The five-year-old was traveling extremely well before being hampered two out, behind the highly-rated Josses Hill in a Grade Two at Aintree. He ended up finishing well down the field after failing to recover from the mishap, but you can guarantee if he had managed to get a clear run, the result would have been a lot different and he would not be 16/1 for Tuesday’s handicap hurdle.

Davy Russell takes over the reigns, and should the gelding manage to settle early on, he will be able to mount a real challenge in what looks a very open race. The trip and ground look no bother to him, and with a clear run this time around, he should go very close at an attractive price.


Win Patent: 42.2/1

4:20 Punch: Faugheen  @ 4/5 (Boylesports) 

5:30 Punch: Module @ 5/1 (Various)

6:40 Punch: Djakadam @ 3/1 (Boylesports)


E.W Singles & Double: 254/1

4.20 Punch: Wicklow Brave @ 14/1 (Betfred)

6:05 Punch: The Game Changer @ 16/1 (Bet365)

Cheltenham Festival – Day Four Preview

For the second time this week, we return with two good priced places out of three, but still no winner.

Friday looks a good day to end the festival in style, and there is plenty of value flying around.

The Triumph Hurdle looks a typically competitive curtain raiser, and the vote in this goes to the highly rated Calipto. Paul Nicholls hasn’t been in the greatest form, but has talked very highly of his four-year-old who remains unbeaten in Britain, winning twice since coming over from Ireland.

He oozed class when winning at Newbury both times, beating the highly-rated Activial (subsequent Adonis winner), in the process. He looks a likely improver, and should take all the beating according to trainer Paul Nicholls, who seemed rather bullish when describing his geldings chances in the opener.

A nifty hurdler who travels like a dream, should appreciate the stiff finish, and the ground should hold no worries. It is a very open race, but his current price strikes value, especially when there are firms offering money back for second and third placed finishers.

Daryl Jacob was extremely emotive when finishing a nose second behind Fingal Bay on Thursday, and this looks the ideal opportunity to land a big prize to ease the pain of missed chances so far. He will have his fair share of supporters, and the current 9/2 shouldn’t last too long.

Elsewhere on the card, Fingal Bay’s team of Philip Hobbs and Richard Johnson team up with the interesting Cheltenian who landed the Champion Bumper back in 2011.

He is lightly races over hurdles, having only had four runs, but he showed he still possesses plenty of ability when finishing a close fourth in the Betfair Hurdle last time out. The form of the race has worked out well with Dell’ Arca and Smashing finishing right in the mix in the Coral Cup.

The eight-year-old is running off a very generous mark of 137 and should go extremely well on his preferred better ground. The 10/1 looks a cracking each-way bet taking all things to account, and he will more than likely go off a single figure price.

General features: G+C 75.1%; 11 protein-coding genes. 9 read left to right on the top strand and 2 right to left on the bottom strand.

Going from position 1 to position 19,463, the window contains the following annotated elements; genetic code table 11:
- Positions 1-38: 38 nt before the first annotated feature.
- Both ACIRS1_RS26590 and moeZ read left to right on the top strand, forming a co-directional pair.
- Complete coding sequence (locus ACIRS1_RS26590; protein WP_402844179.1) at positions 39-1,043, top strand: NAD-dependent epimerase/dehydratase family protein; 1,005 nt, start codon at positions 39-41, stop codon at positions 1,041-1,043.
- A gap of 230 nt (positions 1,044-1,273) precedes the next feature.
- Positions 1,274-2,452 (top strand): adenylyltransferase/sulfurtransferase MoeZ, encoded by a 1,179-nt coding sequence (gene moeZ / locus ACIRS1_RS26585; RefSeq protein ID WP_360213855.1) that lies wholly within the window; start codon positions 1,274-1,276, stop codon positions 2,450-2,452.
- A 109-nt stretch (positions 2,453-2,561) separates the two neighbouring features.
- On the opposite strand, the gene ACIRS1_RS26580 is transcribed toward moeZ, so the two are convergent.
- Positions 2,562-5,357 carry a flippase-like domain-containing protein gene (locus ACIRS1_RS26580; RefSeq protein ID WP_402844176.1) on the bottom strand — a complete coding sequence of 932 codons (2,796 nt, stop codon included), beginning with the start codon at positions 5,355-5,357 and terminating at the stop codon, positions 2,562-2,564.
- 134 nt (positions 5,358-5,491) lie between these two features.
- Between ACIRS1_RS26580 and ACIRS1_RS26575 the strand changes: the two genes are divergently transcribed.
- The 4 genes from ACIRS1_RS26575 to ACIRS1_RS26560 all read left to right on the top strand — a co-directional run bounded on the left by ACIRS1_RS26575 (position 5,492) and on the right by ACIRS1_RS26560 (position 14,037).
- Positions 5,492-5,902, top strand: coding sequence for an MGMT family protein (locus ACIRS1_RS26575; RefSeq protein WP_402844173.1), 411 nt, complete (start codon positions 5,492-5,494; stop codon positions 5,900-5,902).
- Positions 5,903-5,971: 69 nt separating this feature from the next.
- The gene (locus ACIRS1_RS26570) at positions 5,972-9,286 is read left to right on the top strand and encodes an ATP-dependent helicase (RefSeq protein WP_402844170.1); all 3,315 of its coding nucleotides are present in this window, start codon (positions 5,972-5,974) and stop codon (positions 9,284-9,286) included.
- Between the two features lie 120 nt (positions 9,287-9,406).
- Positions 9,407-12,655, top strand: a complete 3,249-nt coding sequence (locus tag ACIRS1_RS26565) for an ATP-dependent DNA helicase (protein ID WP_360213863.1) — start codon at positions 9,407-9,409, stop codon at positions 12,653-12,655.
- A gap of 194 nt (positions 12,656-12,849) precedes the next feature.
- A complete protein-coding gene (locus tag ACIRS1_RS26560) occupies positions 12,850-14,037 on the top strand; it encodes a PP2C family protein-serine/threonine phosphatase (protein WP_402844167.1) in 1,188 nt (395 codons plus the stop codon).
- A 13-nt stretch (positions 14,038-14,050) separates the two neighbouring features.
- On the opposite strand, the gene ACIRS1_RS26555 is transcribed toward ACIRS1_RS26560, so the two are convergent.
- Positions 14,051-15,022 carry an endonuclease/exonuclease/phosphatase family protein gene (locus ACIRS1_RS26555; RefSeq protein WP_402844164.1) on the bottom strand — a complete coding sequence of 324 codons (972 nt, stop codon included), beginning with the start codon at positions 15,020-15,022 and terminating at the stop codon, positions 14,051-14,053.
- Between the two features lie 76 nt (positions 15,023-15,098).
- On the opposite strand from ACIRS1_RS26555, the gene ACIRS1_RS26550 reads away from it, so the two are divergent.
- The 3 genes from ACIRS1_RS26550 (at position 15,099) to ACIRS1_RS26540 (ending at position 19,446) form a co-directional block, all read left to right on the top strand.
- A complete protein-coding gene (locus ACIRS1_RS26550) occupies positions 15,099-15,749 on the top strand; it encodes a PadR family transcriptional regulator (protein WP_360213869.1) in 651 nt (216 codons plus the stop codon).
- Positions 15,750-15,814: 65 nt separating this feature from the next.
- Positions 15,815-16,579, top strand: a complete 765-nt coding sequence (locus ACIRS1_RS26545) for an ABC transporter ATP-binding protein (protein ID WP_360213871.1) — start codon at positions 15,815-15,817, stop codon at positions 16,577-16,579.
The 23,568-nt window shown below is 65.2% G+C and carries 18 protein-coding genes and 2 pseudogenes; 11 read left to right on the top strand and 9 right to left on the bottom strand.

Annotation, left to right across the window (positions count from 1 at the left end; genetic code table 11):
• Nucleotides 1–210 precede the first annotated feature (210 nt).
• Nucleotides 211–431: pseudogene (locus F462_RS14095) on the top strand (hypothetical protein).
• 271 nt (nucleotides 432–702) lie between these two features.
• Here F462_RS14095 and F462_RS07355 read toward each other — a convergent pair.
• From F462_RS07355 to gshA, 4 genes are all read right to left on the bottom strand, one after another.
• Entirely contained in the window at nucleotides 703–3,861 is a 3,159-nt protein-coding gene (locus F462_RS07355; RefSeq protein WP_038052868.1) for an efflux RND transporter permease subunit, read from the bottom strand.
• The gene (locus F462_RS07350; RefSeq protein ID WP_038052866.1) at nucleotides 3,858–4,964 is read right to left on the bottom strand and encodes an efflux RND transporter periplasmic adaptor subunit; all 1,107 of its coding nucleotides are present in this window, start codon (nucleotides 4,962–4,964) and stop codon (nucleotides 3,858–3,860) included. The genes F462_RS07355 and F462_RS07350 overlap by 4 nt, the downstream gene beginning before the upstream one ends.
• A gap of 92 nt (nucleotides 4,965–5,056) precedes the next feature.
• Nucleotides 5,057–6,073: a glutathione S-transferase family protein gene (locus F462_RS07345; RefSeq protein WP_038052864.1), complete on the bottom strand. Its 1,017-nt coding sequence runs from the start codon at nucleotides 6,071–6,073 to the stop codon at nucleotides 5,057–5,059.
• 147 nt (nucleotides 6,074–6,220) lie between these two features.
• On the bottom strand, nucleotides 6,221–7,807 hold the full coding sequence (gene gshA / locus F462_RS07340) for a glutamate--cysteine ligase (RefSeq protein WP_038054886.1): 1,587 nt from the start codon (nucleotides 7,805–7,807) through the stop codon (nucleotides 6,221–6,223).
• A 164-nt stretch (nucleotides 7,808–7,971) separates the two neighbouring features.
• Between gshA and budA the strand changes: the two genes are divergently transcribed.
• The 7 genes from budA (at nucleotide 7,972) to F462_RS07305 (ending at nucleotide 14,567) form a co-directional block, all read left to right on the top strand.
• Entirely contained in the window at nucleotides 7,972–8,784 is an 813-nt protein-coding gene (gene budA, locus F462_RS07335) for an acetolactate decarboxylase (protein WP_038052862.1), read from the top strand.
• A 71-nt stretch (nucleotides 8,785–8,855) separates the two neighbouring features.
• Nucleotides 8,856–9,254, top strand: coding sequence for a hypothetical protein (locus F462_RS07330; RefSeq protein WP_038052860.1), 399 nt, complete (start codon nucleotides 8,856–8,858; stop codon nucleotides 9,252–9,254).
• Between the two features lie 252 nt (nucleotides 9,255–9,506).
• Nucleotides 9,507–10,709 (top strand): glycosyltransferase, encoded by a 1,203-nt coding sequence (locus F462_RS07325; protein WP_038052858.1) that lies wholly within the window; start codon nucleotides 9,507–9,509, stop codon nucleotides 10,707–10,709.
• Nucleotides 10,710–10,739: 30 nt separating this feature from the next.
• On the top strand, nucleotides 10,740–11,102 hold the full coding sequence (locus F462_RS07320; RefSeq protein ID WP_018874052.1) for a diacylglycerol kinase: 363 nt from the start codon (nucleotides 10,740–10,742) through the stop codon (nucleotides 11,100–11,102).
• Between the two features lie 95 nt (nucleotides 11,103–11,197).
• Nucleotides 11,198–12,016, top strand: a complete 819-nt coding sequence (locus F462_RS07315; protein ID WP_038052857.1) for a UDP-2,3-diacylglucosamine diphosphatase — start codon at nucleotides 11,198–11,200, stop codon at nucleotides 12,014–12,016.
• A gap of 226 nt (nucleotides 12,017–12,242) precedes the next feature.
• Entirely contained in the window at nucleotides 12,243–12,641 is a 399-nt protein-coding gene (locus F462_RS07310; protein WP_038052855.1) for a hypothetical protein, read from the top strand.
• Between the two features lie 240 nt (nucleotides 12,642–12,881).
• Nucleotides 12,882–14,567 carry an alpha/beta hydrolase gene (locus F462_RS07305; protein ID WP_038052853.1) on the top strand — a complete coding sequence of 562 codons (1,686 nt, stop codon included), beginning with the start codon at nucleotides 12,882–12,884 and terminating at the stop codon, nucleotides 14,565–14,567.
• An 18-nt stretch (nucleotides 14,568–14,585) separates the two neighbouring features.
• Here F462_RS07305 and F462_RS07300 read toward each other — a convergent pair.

Another interesting runner in the Martin Pipe is Don Poli. Willie Mullins five-year-old has improved with each run, which culminated in a smashing victory in a Grade Three at Clonmel.

The trip looks a tad on the sharp side on Friday, but his ability to maintain a solid gallop may be deadly if Fogarty decides to take him from the front.  He looks a likely improver, will be staying on best of all and the vibes from the stable have all been positive, with a big run expected.

He is currently 12/1, which looks a solid each-way bet given the form Mullins has been in so far this week.

The final selection of the day, and meeting looks to be the best of the bunch. Ned Buntline has been a talking horse from the Noel Meade stable from day one.

The six-year-old has solid form in the bag, including finishing a very close runner-up in his maiden behind none other than the Champion Hurdle hero, Jezki.

He has never finished outside of the first three, and has a bold jumping style which looks suited to the obstacles at Cheltenham. He is ridden by his perfect match in the ultra-calm Paul Carberry who has a sixth sense when it comes to producing his mounts at the perfect time.

JP McManus has had a fantastic week so far, and Ned Buntline could round it off in the perfect manner. He is on an extremely generous mark, and if he can replicate his best form, he should go extremely close. The 10/1 with Boylesports will not last long, and he is sure to be one of the biggest gambles of the day, especially if JP’s go well earlier in the day.


Triumph Hurdle: Calipto @ 9/2 (Boylesports or 4/1 with Paddy Power, money back if second or third)

Vincent O’Brien County Hurdle: Cheltenian @ 10/1(Bet365)

Martin Pipe Conditional Hurdle: Don Poli @ 14/1 (32Red)

Grand Annual: Ned Buntline @ 10/1 (Boylesports)

Cheltenham Festival – Day Three Preview

It has come to the point in the week, where punters are either chasing losses, or attempting to play up their winners and make it a really good week.

The focal point of the day is undoubtedly the World Hurdle and the clash between the proven Big Buck’s who is aiming for his fifth World Hurdle, and the Irish heroine Annie Power who has swept all before her this season.

Annie Power is a worthy favourite after swerving the Champion Hurdle and potential clash with Quevega in the Mares Hurdle, to take up her entry here, but she will not have it her own way. She exudes class, and the vibes in Ireland are all extremely positive, so you can guarentee she will be a very warm favourite (potentially around the Evens mark, once the Irish support arrives), and this offers very little value.

Big Buck’s returned to the track after 420 days off, to put in a stellar performance when looking the likely winner everywhere apart from the line in the Cleeve Hurdle at Cheltenham in January. He will come on for the run, and if he has retained his level of form from previous years, he surely has to go close and 3/1 seems very fair.